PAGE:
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93183 Sergeant Andrew Gibbons A Company 2nd Battalion Tank Corps 1917/18


Bill1960
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I am currently researching my great, great grandfather Andrew Gibbons and have hit a bit of a wall when it comes to his transfer from the Loyal North Lancashire Regiment to the 2nd Bn HBMCG which became 2nd Bn Tank Corps.  His conduct sheet is stamped 'A Coy, 2nd Bn Tank Corps' and I have the details of his transfer  - in February 1917.  He was injured on 25 March 1918 suffering a dislocated shoulder and caught the Spanish Flu while in hospital.  This saw him out for the rest of the war.  I have read Ian Verrinder's excellent book, Tank Action in the Great War and Andrew Gibbons is not mentioned but there are some gaps, particularly in No 4 Company/A Company of the 2nd Battalion.  Does anyone have any further information or pointers to lists where I could find more about this stage of Andrew Gibbon's career in the Tank Corps?

 

As a bit of background, Andrew Gibbons joined the Army 3 times.  Once in 1899 until 1907 serving in Malta, Crete, Gibraltar, South Africa and UK with 2nd Bn Loyal North Lancashire Regiment (regimental number 6045).  He then rejoined on 5 August 1914 and went into 1st Bn Loyal North Lancashire Regiment and promoted to Sergeant almost immediately.  He was wounded by shrapnel on the first day of the battle of Loos on 25 September 1915.  After hospitalisation, he was discharged.  He rejoined the army again on 1 December 1916 again, into his old regiment and again promoted to Sergeant but then transferred almost immediately into the MCG and ultimately the Tank Corps.  He survived the war but was unfortunately killed when he was hit by a tram while riding his bicycle in Liverpool in Late April 1924.

 

Any help would be greatly appreciated.

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Hi Bill and welcome to the forum.

 

I can't answer your specific question, but just to pick up on his earlier service, if he received service number 6045 in 1899 and had it again in 1914 then he was under a continuous period of service - a new enlistment would have been a new number.

 

I believe the sequence was that he enlisted on the 7th March 1899 for a standard 12 year enlistment, the 7 years in the colours and 5 in the reserves shown on his attestation form that is in his service record. He was discharged to the reserve part of his service on the 18th February 1907. When the reserve part was finished he then applied on the 8th March 1911 to join Army Reserve D - basically extending the reserve part of his service by another 4 years. As well as continuing to receive reservist allowances as long as he attended annual camps and so many drill nights, it also left him liable for mobilisation on the 5th August 1914 when the British Empire entered the Great War. In time of war his four years could be extended by another year so taking him up to March 1916. The whole thing is one period of service, not two.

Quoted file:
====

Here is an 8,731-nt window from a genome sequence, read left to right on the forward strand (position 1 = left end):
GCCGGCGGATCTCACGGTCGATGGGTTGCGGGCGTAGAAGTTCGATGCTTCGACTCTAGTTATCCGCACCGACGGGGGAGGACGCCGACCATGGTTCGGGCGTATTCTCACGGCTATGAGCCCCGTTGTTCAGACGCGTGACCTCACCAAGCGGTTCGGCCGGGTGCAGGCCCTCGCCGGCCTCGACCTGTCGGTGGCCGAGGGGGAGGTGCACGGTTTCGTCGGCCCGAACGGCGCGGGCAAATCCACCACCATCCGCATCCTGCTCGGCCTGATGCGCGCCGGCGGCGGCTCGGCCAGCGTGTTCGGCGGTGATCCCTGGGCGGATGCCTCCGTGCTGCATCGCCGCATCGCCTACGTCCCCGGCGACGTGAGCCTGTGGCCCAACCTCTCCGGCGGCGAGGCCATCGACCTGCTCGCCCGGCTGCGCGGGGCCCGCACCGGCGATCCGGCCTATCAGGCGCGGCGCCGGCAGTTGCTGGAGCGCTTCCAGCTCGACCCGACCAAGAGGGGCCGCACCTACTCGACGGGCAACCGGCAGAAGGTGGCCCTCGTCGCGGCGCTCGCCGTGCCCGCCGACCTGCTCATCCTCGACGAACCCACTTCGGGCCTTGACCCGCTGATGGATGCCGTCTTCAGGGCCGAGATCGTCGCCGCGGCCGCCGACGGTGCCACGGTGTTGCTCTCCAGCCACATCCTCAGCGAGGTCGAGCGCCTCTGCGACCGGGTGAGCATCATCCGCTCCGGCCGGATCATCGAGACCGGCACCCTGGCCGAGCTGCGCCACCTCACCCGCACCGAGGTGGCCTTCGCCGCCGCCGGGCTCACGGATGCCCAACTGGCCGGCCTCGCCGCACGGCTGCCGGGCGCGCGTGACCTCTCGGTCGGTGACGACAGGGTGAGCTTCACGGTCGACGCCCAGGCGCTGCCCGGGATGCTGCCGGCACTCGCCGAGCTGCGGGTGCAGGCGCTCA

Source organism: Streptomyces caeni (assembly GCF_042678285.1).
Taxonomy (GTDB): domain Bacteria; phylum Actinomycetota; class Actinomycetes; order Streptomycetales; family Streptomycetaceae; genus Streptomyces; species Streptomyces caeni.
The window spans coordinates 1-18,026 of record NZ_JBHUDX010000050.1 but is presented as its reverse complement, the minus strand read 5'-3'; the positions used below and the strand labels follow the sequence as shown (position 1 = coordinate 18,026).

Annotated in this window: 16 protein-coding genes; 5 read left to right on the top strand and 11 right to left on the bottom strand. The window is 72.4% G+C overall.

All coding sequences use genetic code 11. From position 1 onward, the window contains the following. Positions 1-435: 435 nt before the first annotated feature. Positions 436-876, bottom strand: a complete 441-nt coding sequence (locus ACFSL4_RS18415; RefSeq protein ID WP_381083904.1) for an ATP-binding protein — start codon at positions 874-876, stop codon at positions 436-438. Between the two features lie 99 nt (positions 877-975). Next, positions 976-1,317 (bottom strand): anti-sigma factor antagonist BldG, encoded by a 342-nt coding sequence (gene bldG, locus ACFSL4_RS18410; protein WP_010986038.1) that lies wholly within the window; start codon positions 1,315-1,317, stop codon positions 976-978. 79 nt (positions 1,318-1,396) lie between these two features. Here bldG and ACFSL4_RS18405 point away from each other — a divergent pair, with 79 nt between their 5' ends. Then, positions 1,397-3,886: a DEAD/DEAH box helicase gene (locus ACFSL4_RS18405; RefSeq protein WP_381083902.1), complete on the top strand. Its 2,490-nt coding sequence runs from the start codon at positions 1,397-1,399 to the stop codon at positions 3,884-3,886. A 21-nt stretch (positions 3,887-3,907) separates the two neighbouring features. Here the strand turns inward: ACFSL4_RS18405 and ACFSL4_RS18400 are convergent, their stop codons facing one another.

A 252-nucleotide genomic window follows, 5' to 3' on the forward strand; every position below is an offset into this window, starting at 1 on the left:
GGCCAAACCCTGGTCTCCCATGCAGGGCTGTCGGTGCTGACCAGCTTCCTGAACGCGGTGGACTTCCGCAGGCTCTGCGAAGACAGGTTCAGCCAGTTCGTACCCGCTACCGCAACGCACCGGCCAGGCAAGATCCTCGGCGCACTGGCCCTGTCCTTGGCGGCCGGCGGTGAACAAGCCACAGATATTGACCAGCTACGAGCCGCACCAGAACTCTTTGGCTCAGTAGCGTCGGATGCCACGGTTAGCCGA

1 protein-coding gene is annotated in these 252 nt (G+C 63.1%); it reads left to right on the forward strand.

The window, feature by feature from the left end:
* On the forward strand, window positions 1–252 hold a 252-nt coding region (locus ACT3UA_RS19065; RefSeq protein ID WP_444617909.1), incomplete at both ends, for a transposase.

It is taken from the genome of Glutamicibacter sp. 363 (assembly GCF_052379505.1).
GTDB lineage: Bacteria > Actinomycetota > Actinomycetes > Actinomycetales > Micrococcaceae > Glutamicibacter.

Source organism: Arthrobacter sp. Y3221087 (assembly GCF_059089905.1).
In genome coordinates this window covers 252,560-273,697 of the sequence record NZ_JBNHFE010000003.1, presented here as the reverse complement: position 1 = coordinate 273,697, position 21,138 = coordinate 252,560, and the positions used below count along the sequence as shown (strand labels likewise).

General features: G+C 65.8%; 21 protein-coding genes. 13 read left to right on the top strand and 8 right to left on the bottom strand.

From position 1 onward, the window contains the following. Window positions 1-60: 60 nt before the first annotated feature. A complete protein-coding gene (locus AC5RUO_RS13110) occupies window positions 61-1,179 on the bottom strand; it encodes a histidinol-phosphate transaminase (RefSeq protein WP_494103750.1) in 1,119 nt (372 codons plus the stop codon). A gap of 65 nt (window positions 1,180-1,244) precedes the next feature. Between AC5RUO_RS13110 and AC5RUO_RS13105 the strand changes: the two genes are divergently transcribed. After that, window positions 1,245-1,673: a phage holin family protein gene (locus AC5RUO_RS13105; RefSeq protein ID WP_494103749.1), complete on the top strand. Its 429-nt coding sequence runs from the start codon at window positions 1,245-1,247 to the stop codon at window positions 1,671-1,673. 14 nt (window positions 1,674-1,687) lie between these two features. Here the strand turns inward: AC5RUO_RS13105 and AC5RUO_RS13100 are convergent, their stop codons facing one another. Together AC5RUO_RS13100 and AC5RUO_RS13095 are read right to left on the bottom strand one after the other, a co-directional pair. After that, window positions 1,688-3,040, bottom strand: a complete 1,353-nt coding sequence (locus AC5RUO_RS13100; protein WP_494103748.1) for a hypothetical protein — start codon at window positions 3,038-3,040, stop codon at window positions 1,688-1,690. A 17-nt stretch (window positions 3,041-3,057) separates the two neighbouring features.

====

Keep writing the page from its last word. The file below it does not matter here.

He was discharged in March 1916 as time expired not because of wounding. By co-incidence at that time the 1916 Military Services Act that introduced Conscription was going through Parliament. The way it was worded and the supporting speeches of ministers left it vague as to whether medically discharged or time-served ex-servicemen would still be liable for conscription. This caused confusion for the Military Tribunals set up to police and enforce conscription, with some choosing to fine such men for not registering for National Service. Others dismissed attempts by the Military to conscript such men, leading Military respresentative to escalate to regional and national level, clogging up the appeals machinery. This quite naturally led to enraged local MPS asking questions in the house. In part to clarify the law, (and in part because of the losses on the Somme), the law was amended to make it completely clear that subject to fitness such men would be subject to conscription.  As a consquence Andrew was therefore conscripted in December 1916.

 

I don't know if someone like @Gareth Davies can help with your specific query - if not I'm sure he knows someone who can:)

 

Hope that makes sense,

 

Peter

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Thanks Peter for such a quick and detailed response.  That's filled in some gaps. I did wonder why he was discharged so long after being wounded (6 months), but your explanation makes sense.

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I should add at this point that I have already trawled through the War Diaries for 2 Bn Tank Corps and I can't find any reference to Sgt Gibbons.  I would particularly like to discover what tank he crewed (that's if he did of course).

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Sorry, I can't help. And despite @PRC's confidence I am not sure who to suggest; Ian V would have been my suggestion.

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